Everything You Need to Know About Hepatitis C

Everything You Need to Know About Hepatitis C
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According to the Centers for Disease Control and Prevention (CDC), about 2.2 million adults in the United States have hepatitis C. However, thanks to newer antiviral medications, hepatitis C is highly curable if treated, so it’s important to be tested if you’re at risk. Here’s what you should know about this viral infection, including its symptoms, how it’s transmitted and its treatments.

What is hepatitis C?

Hepatitis C is a viral infection that affects the liver, a vital organ that filters blood, fights infections and processes nutrients. The infection causes the liver to become inflamed.

Of all bloodborne chronic infections, hepatitis C is the most common in the U.S., according to the U.S. Food and Drug Administration (FDA). 

In some people, hepatitis C is a short-term illness and lasts only a few weeks.  

However, in more than half of those infected with the hepatitis C virus, it may lead to a long-term, chronic condition, according to the CDC. If not treated, chronic hepatitis C may be life-threatening, causing health problems such as liver damage, liver failure, cirrhosis (scarring of the liver) and liver cancer.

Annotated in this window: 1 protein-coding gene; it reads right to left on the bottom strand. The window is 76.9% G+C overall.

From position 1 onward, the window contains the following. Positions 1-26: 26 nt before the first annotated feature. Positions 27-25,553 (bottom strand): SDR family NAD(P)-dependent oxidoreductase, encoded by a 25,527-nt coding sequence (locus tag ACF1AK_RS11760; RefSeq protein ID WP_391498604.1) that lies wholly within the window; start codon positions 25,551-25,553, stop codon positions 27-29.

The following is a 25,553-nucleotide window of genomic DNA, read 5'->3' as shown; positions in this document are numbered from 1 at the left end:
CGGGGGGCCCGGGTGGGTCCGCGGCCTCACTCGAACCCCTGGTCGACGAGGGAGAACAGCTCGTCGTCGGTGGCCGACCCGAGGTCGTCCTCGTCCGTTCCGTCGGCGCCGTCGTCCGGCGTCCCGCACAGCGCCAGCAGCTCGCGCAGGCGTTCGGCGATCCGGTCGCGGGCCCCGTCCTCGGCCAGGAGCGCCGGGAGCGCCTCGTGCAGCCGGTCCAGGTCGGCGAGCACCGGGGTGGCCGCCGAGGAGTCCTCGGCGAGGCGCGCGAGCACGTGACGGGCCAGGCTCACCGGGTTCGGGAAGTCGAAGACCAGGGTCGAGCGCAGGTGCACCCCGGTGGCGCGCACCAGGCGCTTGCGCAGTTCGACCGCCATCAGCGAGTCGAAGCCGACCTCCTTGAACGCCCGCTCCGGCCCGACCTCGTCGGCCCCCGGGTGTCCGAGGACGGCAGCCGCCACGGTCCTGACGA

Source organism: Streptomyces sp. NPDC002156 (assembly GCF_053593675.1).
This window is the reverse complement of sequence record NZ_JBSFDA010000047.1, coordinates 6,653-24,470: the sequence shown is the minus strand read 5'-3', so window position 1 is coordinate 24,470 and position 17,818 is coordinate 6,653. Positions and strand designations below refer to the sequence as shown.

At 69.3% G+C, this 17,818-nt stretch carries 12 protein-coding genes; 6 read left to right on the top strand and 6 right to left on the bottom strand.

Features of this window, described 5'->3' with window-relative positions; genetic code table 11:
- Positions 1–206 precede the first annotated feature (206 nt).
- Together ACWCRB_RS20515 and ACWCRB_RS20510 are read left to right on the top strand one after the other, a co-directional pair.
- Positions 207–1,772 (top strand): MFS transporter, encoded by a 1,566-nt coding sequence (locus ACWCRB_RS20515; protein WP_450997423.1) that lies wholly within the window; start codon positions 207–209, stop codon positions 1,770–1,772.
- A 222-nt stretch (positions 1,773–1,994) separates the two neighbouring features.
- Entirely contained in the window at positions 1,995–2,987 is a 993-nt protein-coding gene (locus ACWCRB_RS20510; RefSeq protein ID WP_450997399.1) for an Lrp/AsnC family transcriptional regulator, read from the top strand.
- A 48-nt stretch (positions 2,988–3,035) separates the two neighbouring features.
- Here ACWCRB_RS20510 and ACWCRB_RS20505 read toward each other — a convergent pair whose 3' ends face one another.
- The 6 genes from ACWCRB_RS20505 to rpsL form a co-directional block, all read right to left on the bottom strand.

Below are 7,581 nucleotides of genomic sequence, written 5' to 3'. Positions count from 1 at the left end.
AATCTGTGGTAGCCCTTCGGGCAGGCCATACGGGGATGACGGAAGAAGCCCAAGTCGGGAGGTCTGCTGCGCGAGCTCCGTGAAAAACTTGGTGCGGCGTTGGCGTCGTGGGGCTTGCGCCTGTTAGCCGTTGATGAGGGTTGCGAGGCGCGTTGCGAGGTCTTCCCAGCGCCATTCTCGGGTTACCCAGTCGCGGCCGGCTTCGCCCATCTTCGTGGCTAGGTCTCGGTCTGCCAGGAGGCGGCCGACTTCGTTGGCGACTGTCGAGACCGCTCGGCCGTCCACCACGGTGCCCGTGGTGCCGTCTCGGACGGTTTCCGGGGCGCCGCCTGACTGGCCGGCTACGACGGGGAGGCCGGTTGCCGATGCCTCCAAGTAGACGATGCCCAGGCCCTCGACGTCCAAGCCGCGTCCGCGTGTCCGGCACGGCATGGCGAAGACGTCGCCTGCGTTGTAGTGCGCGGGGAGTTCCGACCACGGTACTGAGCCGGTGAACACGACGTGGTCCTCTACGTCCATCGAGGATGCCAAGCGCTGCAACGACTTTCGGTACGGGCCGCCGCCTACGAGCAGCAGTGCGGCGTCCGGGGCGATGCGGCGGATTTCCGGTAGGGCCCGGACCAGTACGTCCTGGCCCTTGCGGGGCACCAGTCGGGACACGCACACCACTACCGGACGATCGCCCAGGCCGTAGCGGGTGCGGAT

How do you get hepatitis C?

You can get hepatitis C when you are exposed to the blood of someone who is infected with it. Most of the time, people become infected when they share needles, syringes or other paraphernalia that they use to prepare and inject drugs. 

Hepatitis C transmission and other ways of becoming infected include:

  • Exposure during a medical procedure: It is rare, but infection is possible should your healthcare provider not take the precautions needed to prevent the spread of bloodborne infections when drawing blood or injecting you for some other reason. 

  • During blood transfusions or organ transplants: Since the early 1990s, the blood supply is well screened for hepatitis C, so the risk of exposure to hepatitis C from blood transfusions or organ transplants is extremely low. However, it is still possible.